I stopped by the hospital this afternoon to see how No-no was doing. I walked in and Sipho started to cry almost as soon as I got there. Once again I’m not sure what to do in this situation, so I stopped patting No-no’s back for a minute and patted his shoulder. I can tell he doesn’t want me to see him cry. I think most men don’t want people, especially women, to see them cry, but in Swaziland, this is quite unusual; especially since I’m not family. Sipho said he is almost out of hope. No-no is not getting better. She sleeps most of the time and though her coughing spells have greatly decreased, she still has them from time to time. She definitely had a fever. After not having a fever for 3 or 4 days, her fever had gone up to 101 earlier that morning. Her eyes weren’t quite as swollen, but she still wasn’t opening her eyes. Sipho said all she wants is for him to hold her all the time. And she doesn’t like it when he tries to sit down with her. Sipho spent all day yesterday with her and stayed the night as well. It was now about 12:30 and he was still with her. And there wasn’t any one with him all night and this morning. He said No-no was talking to him a lot last night. He said it was like she was telling him good-bye because she was telling him how much she loved him and appreciated all the things he has done for her. He was also asking him questions that were hard for him and painful for him to answer, such as why he is estranged from her older brother who is about 21.
Sipho also said he feels like the nurse is angry with him because we finally organized the pot and extension cord so he could steam the room. He feels like the nurse won’t do anything for No-no and that the nurses aren’t treating her anymore but he really doesn’t know why. I told him my American response would be if she got angry for taking 3 days to partially organize a way to steam the room No-no was in then that was just too bad. She should have done her job quicker. But then I also backed down and said perhaps she isn’t mad, but he just thinks she is, or perhaps she was busy with other children. He said he wants to take her out of the hospital. I can’t say as I blame him, but I don’t’ know what the alternative is.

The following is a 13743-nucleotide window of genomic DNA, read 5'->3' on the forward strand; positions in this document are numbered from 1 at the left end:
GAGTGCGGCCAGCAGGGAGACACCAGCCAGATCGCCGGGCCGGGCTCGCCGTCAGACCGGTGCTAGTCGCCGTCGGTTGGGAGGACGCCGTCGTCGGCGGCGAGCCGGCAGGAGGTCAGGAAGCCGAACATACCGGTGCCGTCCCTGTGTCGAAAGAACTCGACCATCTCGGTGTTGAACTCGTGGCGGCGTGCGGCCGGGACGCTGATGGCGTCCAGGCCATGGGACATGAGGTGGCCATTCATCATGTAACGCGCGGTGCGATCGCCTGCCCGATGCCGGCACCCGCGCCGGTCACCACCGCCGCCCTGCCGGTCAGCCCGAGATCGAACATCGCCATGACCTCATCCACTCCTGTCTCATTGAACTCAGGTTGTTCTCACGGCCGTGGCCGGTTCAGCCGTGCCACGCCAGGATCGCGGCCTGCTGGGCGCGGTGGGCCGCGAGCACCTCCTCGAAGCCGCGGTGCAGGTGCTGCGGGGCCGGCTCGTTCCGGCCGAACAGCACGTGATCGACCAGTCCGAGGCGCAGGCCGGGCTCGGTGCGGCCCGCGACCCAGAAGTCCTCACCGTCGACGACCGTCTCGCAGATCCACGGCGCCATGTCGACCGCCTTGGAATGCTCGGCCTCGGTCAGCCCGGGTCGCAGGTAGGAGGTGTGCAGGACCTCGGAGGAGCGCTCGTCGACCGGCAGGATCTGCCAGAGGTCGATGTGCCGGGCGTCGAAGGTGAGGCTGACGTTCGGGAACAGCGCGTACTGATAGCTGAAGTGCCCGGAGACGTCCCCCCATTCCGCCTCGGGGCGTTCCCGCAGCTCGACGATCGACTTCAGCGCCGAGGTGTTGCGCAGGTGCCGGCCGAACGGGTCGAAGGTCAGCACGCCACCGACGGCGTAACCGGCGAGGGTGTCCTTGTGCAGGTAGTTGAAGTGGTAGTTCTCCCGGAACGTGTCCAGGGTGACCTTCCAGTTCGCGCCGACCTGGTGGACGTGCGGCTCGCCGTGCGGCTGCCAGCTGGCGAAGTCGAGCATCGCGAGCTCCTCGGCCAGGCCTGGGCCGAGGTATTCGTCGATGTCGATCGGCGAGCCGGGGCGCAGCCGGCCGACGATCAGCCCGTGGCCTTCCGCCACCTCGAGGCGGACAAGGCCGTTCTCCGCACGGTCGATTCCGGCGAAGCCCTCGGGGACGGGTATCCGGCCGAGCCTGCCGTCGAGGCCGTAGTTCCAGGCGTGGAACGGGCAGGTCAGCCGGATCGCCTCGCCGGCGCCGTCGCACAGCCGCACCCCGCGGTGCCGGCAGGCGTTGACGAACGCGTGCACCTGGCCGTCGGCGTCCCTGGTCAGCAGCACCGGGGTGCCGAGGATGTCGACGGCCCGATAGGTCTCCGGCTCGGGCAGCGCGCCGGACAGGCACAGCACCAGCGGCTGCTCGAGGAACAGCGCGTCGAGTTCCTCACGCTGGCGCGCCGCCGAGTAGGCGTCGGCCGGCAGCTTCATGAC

I asked him if he thought she would let me hold her for a while so he could at least go out to the rest room. Sipho asked her and she said yes. So Sipho gave her to me. I didn’t know such a thin, though tall girl could be so heavy. She weighed 22 kg’s or 48.5 pounds when she was admitted about 3 weeks ago. I’m sure she weighs less now, but she’s so long and so weak that she felt heavy and was hard for me to hold.
I told Sipho to go take a nap, take a walk, get something to eat, or just go and take a break. I sat there rocking her from side to side, patting her back, humming and praying. After a bit I heard her quietly say my name and ask me to stand. So I did. It wasn’t long after that before Sipho came back. He had been gone for probably about 30 minutes. When he returned, he had a cousin with him. She walked in the door, sat in the chair and cried. Big help she’s going to be. I left shortly thereafter because I didn’t want to intrude.
When Sipho took No-no from me he put her on his back and tied a blanket around her and him to hold her in place just like the mothers and grandmothers do. No-no had asked him to put her on my back, but I told her I didn’t know how to carry a child on my back. What I didn’t say is I wasn’t sure I could hold her on my back and I didn’t want to try it with a child very sick child of her size. But as I watched him, I thought of what a loving father he is and how much pain and heartache he is carrying. Very few men in Swaziland even hold their babies, let alone put a child of her age on his back the way women carry them. As I left, I asked him to call me if he needed anything. I hope he will.
Please keep No-no in your prayers. Pray for healing for No-no and for strength and hope for Sipho.